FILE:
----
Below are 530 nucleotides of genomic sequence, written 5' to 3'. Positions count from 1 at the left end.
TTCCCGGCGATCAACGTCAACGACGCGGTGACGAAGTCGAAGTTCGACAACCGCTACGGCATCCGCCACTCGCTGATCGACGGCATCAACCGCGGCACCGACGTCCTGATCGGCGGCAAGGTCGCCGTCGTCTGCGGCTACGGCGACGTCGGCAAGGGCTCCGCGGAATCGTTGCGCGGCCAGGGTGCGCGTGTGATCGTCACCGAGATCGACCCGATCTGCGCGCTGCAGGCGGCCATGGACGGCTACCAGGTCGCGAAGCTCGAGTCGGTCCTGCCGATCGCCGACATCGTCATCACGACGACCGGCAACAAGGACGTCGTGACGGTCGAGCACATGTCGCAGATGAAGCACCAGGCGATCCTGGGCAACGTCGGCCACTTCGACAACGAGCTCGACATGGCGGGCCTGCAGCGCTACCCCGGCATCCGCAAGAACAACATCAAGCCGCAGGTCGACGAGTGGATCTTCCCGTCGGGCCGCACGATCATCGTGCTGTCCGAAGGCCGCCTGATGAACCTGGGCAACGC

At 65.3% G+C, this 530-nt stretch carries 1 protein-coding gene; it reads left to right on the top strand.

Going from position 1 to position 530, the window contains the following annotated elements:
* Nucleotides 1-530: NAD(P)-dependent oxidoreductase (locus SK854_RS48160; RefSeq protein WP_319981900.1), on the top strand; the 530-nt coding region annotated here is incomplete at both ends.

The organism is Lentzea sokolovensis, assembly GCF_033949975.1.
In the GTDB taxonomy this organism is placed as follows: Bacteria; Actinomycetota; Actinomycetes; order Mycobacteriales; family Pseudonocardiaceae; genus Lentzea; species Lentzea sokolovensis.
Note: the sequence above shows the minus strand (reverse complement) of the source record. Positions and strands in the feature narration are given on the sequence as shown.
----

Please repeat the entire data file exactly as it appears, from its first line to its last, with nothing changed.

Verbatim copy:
Below are 530 nucleotides of genomic sequence, written 5' to 3'. Positions count from 1 at the left end.
TTCCCGGCGATCAACGTCAACGACGCGGTGACGAAGTCGAAGTTCGACAACCGCTACGGCATCCGCCACTCGCTGATCGACGGCATCAACCGCGGCACCGACGTCCTGATCGGCGGCAAGGTCGCCGTCGTCTGCGGCTACGGCGACGTCGGCAAGGGCTCCGCGGAATCGTTGCGCGGCCAGGGTGCGCGTGTGATCGTCACCGAGATCGACCCGATCTGCGCGCTGCAGGCGGCCATGGACGGCTACCAGGTCGCGAAGCTCGAGTCGGTCCTGCCGATCGCCGACATCGTCATCACGACGACCGGCAACAAGGACGTCGTGACGGTCGAGCACATGTCGCAGATGAAGCACCAGGCGATCCTGGGCAACGTCGGCCACTTCGACAACGAGCTCGACATGGCGGGCCTGCAGCGCTACCCCGGCATCCGCAAGAACAACATCAAGCCGCAGGTCGACGAGTGGATCTTCCCGTCGGGCCGCACGATCATCGTGCTGTCCGAAGGCCGCCTGATGAACCTGGGCAACGC

At 65.3% G+C, this 530-nt stretch carries 1 protein-coding gene; it reads left to right on the top strand.

Going from position 1 to position 530, the window contains the following annotated elements:
* Nucleotides 1-530: NAD(P)-dependent oxidoreductase (locus SK854_RS48160; RefSeq protein WP_319981900.1), on the top strand; the 530-nt coding region annotated here is incomplete at both ends.

The organism is Lentzea sokolovensis, assembly GCF_033949975.1.
In the GTDB taxonomy this organism is placed as follows: Bacteria; Actinomycetota; Actinomycetes; order Mycobacteriales; family Pseudonocardiaceae; genus Lentzea; species Lentzea sokolovensis.
Note: the sequence above shows the minus strand (reverse complement) of the source record. Positions and strands in the feature narration are given on the sequence as shown.